THE GOD OF THE BIBLE
vs. THE GOD OF THE MASS
Some years ago a Roman Catholic priest informed his superiors that, in good conscience, he could no longer "say Mass." He was reluctantly excused from officiating at Mass, though not dismissed from the Priesthood. Altogether too many priests were resigning; the Church didnít want to lose him, and it was thought that he might, with patience, be won back to the official position of the Church.
I had the privilege of sitting in his New York study and hearing him describe his spiritual odyssey, beginning with his own personal salvation as a result of studying the Word of God. After being saved by believing the good news as he found it in the Pauline Epistles, and receiving assurance of salvation in the same way (Ephesians 2:8-9), he then became convinced that the Lord Jesus Christ is the sole Mediator between God and men (1 Timothy 2:5) and consequently ceased to confess his sins to another priest or to himself hear confession from either priest or lay person. Needless to say, this hardly delighted his superiors; and then he made his great discovery concerning the Mass through studying the tenth chapter of Hebrews. In the tenth chapter of Hebrews God and Paul tell us that the Law with its many sacrifices offered on Jewish altars could not "take away sins" and therefore could not make the Jewish worshipper perfect (Hebrews 10:1-4). Then in the tenth verse comes the great contrast, "we have been sanctified through the offering of the body of Jesus Christ once for all." In some of our English versions we find simply the word "once," but the meaning of the original Greek word is "once with finality," "once in perpetuity," "once for ever," or "once for all." In the eleventh and twelfth verses we find the contrast again. This time it is between the Jewish priest offering repeated sacrifices and "this Man," Christ, offering "one sacrifice for ever" and then sitting down--something the Jewish priest never did because his work was never completed. Christ offered only one sacrifice with finality, and sat down because His work was completed, and He sat down at the right hand of God! His finished work completely satisfied the holy nature and the righteous demands of the Father, and so He sat, perfectly accepted, at the Fatherís right hand (1 John 2:2). His death on Calvary paid the wages of sin for us (1 Corinthians 15:3; Romans 6:23). He had no sins of His own (2 Corinthians 5:21). His acceptance at the right hand of the Father was our acceptance since He did not need to die to have acceptance with the Father for Himself.
It is vitally important to notice that the great contrast here is a contrast between many sacrifices made by an earthly priesthood and one sacrifice made by the Heavenly High Priest. It is not a contrast between the many sacrifices of Old Testament times and many "unbloody sacrifices of the blood" now. It is many sacrifices that could not take away sin, versus the one sacrifice that did! Christ had to be both Priest and Lamb; He was, and with that God is satisfied for all Eternity..."one sacrifice forever" (Hebrews 10:14). According to God Himself, it is not the offering of the "Host," nor thousands of such offerings, nor countless millions of such offerings, but the once-for-ever offering of the Son of God upon the cross of Calvary that pleased the Father, fulfilled His desires, and answered eternally to His will (Hebrews 10:5-10).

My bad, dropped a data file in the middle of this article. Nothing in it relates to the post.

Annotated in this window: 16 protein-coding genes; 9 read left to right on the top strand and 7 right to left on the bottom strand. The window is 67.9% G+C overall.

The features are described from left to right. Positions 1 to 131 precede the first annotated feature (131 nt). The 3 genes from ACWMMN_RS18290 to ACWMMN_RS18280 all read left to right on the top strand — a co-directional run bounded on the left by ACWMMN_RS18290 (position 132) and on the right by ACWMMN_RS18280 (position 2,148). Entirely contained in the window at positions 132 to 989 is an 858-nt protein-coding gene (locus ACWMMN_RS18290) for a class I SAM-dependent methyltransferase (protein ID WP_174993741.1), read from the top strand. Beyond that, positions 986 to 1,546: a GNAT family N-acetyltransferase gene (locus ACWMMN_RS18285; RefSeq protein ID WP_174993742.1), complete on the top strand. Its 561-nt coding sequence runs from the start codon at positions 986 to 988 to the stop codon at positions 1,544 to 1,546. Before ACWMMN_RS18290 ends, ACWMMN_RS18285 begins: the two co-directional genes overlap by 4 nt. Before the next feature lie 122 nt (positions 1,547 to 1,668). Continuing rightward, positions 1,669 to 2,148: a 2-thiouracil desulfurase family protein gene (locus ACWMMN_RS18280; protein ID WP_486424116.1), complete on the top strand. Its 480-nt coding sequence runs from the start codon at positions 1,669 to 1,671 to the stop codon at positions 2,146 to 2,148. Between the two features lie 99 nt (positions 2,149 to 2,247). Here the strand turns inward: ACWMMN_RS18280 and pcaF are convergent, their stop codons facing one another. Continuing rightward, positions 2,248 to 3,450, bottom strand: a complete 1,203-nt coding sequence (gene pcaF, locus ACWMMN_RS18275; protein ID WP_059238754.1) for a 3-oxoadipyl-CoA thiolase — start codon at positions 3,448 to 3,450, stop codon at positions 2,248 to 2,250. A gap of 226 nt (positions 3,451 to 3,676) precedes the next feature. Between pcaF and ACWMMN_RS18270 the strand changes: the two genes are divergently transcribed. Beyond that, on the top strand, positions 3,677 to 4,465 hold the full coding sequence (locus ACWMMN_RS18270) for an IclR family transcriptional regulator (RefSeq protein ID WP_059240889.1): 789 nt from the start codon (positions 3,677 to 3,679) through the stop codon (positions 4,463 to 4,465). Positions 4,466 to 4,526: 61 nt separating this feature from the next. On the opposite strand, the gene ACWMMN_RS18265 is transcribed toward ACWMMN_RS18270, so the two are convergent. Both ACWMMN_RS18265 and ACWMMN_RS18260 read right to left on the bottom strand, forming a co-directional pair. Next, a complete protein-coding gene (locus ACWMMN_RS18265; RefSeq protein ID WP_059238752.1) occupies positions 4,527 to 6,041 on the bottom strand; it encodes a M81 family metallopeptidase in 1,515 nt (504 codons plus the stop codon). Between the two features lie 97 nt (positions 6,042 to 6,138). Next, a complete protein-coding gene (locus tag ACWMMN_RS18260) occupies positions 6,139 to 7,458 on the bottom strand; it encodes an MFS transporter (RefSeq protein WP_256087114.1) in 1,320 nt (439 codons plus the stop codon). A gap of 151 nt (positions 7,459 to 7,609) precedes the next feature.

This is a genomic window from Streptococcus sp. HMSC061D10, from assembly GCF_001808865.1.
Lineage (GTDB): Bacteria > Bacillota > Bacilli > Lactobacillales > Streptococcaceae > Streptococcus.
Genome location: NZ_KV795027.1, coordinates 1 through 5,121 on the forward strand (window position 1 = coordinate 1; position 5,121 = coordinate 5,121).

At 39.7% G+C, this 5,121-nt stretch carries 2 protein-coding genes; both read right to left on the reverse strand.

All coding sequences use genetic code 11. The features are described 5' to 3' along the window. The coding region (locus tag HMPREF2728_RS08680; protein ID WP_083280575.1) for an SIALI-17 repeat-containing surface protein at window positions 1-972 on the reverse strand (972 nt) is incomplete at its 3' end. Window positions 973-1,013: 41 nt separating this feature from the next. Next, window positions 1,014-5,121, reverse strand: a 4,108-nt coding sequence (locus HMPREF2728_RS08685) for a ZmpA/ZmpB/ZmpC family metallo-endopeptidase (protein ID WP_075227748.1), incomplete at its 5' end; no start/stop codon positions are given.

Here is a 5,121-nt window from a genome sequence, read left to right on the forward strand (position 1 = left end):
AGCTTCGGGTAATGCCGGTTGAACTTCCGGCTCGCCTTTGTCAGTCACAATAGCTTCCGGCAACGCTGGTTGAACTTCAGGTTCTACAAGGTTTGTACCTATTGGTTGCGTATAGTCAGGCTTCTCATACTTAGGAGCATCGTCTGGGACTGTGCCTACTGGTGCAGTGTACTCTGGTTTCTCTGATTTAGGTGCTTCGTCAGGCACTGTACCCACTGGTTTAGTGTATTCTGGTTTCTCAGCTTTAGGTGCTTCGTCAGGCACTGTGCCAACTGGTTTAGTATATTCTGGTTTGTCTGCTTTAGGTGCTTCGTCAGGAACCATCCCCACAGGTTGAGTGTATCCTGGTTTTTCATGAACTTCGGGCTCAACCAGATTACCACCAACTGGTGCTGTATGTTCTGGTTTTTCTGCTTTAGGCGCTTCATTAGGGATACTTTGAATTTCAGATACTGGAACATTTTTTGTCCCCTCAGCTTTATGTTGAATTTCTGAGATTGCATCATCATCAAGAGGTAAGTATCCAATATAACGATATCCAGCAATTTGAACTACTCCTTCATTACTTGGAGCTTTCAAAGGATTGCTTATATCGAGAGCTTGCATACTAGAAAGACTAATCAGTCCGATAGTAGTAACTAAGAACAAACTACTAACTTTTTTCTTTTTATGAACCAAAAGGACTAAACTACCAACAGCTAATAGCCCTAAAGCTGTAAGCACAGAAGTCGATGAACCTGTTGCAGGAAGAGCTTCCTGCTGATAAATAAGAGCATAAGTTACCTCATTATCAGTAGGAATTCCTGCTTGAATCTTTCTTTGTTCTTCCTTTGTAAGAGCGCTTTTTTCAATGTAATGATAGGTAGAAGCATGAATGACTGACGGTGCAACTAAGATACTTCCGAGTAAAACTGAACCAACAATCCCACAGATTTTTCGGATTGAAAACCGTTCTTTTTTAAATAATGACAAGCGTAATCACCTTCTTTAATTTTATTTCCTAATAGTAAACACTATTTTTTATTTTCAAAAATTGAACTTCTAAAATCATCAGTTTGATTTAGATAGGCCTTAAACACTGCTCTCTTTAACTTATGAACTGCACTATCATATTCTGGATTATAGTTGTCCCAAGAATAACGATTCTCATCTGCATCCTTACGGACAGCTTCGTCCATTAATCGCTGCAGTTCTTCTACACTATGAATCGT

Thousands of priests offering millions of animals for fifteen hundred years did not judge and put away one single Jewish sin. These sacrifices, like the many Gentile sacrifices before them, were ordained of God as a type, or foreshadowing, of the then future sacrifice of Christ. Christ the Anti-type, the Fulfillment, came, died on the cross and rose again, leaving no more need of the type. Substance took the place of shadow! Now, thousands of priests offering millions of wafers can accomplish nothing except to deny what God so clearly has said about the crosswork of His Son.
Father Angelo was right...right in believing that Christ on Calvary completed the work that the Father sent Him to do...right in recognizing the indisputable fact that Christís one offering need never, and can never, be repeated...right in refusing any longer to take part in a man-made substitute for that finished work...right in eventually leaving a community whose plan of salvation runs counter to the plan that God Himself has given us in His infallible Book...and right in continuing to love all his Catholic relatives and friends.
The issue is not Protestantism versus Catholicism. It is not one church versus another. It is Godís truth versus man's tradition, the Holy Bible speaking clearly versus the reasoning of man.
On Calvary, Christ did not merely "throw the door of Heaven open," leaving the work of our salvation unfinished...leaving something more to be done. On Calvary, Christ did everything necessary to bridge that otherwise unbridgeable chasm that, of necessity, existed between an infinitely holy God and sinners in abject ruin (Romans 5:9-10). God believes His Sonís work to be perfect, and we are saved when we believe it too (Acts 16:31).
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